Should you rob a bank?

I was heartbroken the first time I realised that a life of crime involved just as much hard work as a life of hard work (age 15, several months into my first real job as a check-out chick).

Some economists in the UK recently backed that up with proper data, saying “the return on an average bank robbery is, frankly, rubbish.”

“The typical haul for a UK bank robbery during 2005-08, the years their data covered, was a mere $31,700, with a third of the robberies yielding nothing at all. Bank robbers are more likely than not to work with a partner or two, bringing the typical haul per robber down to $19,800.” On average, you’ll end up in prison after four robberies.

Having a gun increases your haul, but drastically increases your sentence. (The most effective defence is those fly-up screens, but only 1 in 10 banks have them because they end up costing more than most banks lose in robberies.)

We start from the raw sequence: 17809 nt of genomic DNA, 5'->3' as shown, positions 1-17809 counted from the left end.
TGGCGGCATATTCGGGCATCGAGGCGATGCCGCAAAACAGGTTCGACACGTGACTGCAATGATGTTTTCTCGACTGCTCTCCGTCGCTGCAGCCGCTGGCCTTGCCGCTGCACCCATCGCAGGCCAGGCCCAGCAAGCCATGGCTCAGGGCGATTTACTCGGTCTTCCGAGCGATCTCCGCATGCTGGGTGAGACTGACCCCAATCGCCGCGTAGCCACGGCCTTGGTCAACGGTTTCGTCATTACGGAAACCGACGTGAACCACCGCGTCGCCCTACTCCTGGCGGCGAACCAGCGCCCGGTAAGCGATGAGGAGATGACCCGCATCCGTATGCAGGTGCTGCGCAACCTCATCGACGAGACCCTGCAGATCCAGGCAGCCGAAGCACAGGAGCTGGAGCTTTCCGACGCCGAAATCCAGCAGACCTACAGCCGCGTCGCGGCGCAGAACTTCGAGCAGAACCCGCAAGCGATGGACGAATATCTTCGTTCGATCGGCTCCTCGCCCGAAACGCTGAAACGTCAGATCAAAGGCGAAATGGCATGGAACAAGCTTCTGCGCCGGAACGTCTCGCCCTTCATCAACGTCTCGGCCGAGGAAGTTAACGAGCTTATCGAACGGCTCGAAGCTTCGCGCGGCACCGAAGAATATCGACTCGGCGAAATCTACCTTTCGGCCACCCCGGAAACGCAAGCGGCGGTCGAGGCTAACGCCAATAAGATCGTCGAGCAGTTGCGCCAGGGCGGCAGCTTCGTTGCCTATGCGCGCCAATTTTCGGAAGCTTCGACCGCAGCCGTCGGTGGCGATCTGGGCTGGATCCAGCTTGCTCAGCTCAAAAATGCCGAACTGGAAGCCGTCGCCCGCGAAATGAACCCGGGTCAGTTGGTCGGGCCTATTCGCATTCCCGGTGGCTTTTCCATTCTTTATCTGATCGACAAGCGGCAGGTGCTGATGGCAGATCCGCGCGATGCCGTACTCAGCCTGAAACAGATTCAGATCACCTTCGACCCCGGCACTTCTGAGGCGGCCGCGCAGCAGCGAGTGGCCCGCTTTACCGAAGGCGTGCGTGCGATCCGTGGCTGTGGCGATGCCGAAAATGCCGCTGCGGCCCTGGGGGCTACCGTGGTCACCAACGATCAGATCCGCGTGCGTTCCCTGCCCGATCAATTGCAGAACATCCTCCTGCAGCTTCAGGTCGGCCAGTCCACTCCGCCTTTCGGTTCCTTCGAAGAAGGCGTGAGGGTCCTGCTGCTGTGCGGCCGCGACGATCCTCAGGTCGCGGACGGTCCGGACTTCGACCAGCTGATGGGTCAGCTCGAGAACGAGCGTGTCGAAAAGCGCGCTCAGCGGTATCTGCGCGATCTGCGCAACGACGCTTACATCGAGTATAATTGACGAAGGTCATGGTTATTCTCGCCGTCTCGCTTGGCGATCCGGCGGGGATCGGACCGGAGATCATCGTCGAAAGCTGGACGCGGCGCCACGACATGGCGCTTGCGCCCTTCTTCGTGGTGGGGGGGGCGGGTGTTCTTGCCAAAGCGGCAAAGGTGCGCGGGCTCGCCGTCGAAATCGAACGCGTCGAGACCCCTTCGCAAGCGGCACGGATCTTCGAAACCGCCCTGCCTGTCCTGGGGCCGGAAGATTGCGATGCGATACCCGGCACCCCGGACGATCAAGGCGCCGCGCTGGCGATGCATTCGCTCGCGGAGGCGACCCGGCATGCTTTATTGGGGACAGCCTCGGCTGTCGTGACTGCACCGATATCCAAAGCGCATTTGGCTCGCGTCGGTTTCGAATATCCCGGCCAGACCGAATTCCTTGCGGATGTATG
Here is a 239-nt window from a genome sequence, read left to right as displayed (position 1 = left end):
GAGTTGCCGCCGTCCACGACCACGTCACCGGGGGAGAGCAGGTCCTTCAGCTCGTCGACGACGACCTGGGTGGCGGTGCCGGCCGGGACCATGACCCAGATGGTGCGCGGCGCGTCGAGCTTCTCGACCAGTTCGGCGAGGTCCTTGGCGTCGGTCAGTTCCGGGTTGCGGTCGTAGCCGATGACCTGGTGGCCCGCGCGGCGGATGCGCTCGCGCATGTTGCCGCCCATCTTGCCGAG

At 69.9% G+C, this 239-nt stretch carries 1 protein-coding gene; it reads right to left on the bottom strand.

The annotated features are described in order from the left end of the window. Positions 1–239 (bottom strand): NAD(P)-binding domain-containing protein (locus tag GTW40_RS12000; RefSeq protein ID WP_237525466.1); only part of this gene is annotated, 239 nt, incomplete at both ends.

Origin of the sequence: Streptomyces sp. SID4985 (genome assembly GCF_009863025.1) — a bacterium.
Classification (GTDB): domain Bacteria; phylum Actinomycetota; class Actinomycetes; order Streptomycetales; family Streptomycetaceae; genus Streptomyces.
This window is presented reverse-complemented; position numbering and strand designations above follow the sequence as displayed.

“It’s enough to make the aspiring bank robber wonder if he or she should get into drug dealing instead. Don’t even think about it: Research by sociologist Sudhir Venkatesh, who ingratiated himself into a position where he could observe the financial workings of a Chicago gang as a grad student in the early 90s, found that only those on the top of the gang hierarchy actually made anything approaching a decent income from selling drugs. The typical street corner drug dealer made an average of $3.30 an hour.

“Over the course of 4 years, Venkatesh discovered, low-level drug dealers were arrested roughly 6 times on average and had a one in four chance of being killed. Most of them worked minimum-wage “straight” jobs to supplement their drug-dealing income.” Source (Time mag)

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